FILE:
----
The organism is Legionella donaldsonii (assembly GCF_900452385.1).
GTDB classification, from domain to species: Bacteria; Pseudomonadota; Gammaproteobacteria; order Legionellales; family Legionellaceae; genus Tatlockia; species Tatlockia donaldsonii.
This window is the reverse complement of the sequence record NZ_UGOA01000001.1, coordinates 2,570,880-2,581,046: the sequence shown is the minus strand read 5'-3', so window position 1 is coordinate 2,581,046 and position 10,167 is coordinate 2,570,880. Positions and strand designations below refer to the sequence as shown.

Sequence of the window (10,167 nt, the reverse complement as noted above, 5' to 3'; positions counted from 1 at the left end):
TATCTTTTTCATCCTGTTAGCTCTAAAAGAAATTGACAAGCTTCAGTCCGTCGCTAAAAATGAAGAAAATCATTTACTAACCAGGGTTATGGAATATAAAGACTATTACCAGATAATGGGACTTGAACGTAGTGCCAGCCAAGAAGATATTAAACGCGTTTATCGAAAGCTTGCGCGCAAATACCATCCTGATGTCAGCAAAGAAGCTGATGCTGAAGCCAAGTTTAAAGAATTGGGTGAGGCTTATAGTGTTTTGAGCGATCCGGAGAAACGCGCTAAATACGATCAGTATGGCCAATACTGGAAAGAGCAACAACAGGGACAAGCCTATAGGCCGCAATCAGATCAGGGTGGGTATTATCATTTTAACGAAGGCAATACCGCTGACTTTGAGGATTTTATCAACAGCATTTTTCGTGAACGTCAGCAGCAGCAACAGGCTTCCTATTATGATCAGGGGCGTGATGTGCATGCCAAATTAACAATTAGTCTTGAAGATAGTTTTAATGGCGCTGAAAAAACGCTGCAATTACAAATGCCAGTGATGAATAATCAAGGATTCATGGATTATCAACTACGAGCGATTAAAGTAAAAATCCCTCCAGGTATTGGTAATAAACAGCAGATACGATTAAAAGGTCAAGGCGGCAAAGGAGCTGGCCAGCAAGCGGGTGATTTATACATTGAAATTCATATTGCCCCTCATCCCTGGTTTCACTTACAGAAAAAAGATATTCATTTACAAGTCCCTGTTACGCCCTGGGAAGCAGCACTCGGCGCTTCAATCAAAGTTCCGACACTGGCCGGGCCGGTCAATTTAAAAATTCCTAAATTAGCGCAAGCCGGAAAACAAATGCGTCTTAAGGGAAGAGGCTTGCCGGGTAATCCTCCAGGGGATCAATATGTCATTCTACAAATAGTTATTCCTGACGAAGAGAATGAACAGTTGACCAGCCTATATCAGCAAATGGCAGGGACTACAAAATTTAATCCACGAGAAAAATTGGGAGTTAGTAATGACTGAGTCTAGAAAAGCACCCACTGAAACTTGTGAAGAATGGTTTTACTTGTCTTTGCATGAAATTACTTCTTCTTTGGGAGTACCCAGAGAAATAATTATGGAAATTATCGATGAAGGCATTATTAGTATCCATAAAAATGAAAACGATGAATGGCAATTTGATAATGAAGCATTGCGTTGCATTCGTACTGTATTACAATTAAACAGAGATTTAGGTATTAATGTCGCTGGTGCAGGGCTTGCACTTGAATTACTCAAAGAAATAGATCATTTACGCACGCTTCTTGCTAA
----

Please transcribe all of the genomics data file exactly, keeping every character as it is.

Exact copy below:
The organism is Legionella donaldsonii (assembly GCF_900452385.1).
GTDB classification, from domain to species: Bacteria; Pseudomonadota; Gammaproteobacteria; order Legionellales; family Legionellaceae; genus Tatlockia; species Tatlockia donaldsonii.
This window is the reverse complement of the sequence record NZ_UGOA01000001.1, coordinates 2,570,880-2,581,046: the sequence shown is the minus strand read 5'-3', so window position 1 is coordinate 2,581,046 and position 10,167 is coordinate 2,570,880. Positions and strand designations below refer to the sequence as shown.

Sequence of the window (10,167 nt, the reverse complement as noted above, 5' to 3'; positions counted from 1 at the left end):
TATCTTTTTCATCCTGTTAGCTCTAAAAGAAATTGACAAGCTTCAGTCCGTCGCTAAAAATGAAGAAAATCATTTACTAACCAGGGTTATGGAATATAAAGACTATTACCAGATAATGGGACTTGAACGTAGTGCCAGCCAAGAAGATATTAAACGCGTTTATCGAAAGCTTGCGCGCAAATACCATCCTGATGTCAGCAAAGAAGCTGATGCTGAAGCCAAGTTTAAAGAATTGGGTGAGGCTTATAGTGTTTTGAGCGATCCGGAGAAACGCGCTAAATACGATCAGTATGGCCAATACTGGAAAGAGCAACAACAGGGACAAGCCTATAGGCCGCAATCAGATCAGGGTGGGTATTATCATTTTAACGAAGGCAATACCGCTGACTTTGAGGATTTTATCAACAGCATTTTTCGTGAACGTCAGCAGCAGCAACAGGCTTCCTATTATGATCAGGGGCGTGATGTGCATGCCAAATTAACAATTAGTCTTGAAGATAGTTTTAATGGCGCTGAAAAAACGCTGCAATTACAAATGCCAGTGATGAATAATCAAGGATTCATGGATTATCAACTACGAGCGATTAAAGTAAAAATCCCTCCAGGTATTGGTAATAAACAGCAGATACGATTAAAAGGTCAAGGCGGCAAAGGAGCTGGCCAGCAAGCGGGTGATTTATACATTGAAATTCATATTGCCCCTCATCCCTGGTTTCACTTACAGAAAAAAGATATTCATTTACAAGTCCCTGTTACGCCCTGGGAAGCAGCACTCGGCGCTTCAATCAAAGTTCCGACACTGGCCGGGCCGGTCAATTTAAAAATTCCTAAATTAGCGCAAGCCGGAAAACAAATGCGTCTTAAGGGAAGAGGCTTGCCGGGTAATCCTCCAGGGGATCAATATGTCATTCTACAAATAGTTATTCCTGACGAAGAGAATGAACAGTTGACCAGCCTATATCAGCAAATGGCAGGGACTACAAAATTTAATCCACGAGAAAAATTGGGAGTTAGTAATGACTGAGTCTAGAAAAGCACCCACTGAAACTTGTGAAGAATGGTTTTACTTGTCTTTGCATGAAATTACTTCTTCTTTGGGAGTACCCAGAGAAATAATTATGGAAATTATCGATGAAGGCATTATTAGTATCCATAAAAATGAAAACGATGAATGGCAATTTGATAATGAAGCATTGCGTTGCATTCGTACTGTATTACAATTAAACAGAGATTTAGGTATTAATGTCGCTGGTGCAGGGCTTGCACTTGAATTACTCAAAGAAATAGATCATTTACGCACGCTTCTTGCTAA